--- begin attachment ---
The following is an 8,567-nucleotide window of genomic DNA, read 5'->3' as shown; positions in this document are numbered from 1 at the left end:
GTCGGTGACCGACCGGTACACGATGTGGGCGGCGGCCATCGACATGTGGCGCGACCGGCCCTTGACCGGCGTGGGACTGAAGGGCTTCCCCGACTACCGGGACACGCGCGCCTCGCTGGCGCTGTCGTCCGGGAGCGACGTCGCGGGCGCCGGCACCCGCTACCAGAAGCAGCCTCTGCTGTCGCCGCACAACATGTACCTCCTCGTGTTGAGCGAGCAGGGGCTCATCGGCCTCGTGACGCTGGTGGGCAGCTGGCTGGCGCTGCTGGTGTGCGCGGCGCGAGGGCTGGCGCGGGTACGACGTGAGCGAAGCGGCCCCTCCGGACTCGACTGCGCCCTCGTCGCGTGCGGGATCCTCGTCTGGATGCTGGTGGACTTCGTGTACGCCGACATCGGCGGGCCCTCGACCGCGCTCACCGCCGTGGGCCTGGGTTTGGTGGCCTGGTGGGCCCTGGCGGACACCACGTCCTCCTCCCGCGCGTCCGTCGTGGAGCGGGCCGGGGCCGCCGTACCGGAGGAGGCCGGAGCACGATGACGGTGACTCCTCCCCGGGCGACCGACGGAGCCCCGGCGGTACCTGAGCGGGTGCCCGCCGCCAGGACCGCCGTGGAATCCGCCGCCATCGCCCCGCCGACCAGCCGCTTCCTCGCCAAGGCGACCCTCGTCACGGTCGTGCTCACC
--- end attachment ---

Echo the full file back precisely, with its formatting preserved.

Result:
The following is an 8,567-nucleotide window of genomic DNA, read 5'->3' as shown; positions in this document are numbered from 1 at the left end:
GTCGGTGACCGACCGGTACACGATGTGGGCGGCGGCCATCGACATGTGGCGCGACCGGCCCTTGACCGGCGTGGGACTGAAGGGCTTCCCCGACTACCGGGACACGCGCGCCTCGCTGGCGCTGTCGTCCGGGAGCGACGTCGCGGGCGCCGGCACCCGCTACCAGAAGCAGCCTCTGCTGTCGCCGCACAACATGTACCTCCTCGTGTTGAGCGAGCAGGGGCTCATCGGCCTCGTGACGCTGGTGGGCAGCTGGCTGGCGCTGCTGGTGTGCGCGGCGCGAGGGCTGGCGCGGGTACGACGTGAGCGAAGCGGCCCCTCCGGACTCGACTGCGCCCTCGTCGCGTGCGGGATCCTCGTCTGGATGCTGGTGGACTTCGTGTACGCCGACATCGGCGGGCCCTCGACCGCGCTCACCGCCGTGGGCCTGGGTTTGGTGGCCTGGTGGGCCCTGGCGGACACCACGTCCTCCTCCCGCGCGTCCGTCGTGGAGCGGGCCGGGGCCGCCGTACCGGAGGAGGCCGGAGCACGATGACGGTGACTCCTCCCCGGGCGACCGACGGAGCCCCGGCGGTACCTGAGCGGGTGCCCGCCGCCAGGACCGCCGTGGAATCCGCCGCCATCGCCCCGCCGACCAGCCGCTTCCTCGCCAAGGCGACCCTCGTCACGGTCGTGCTCACC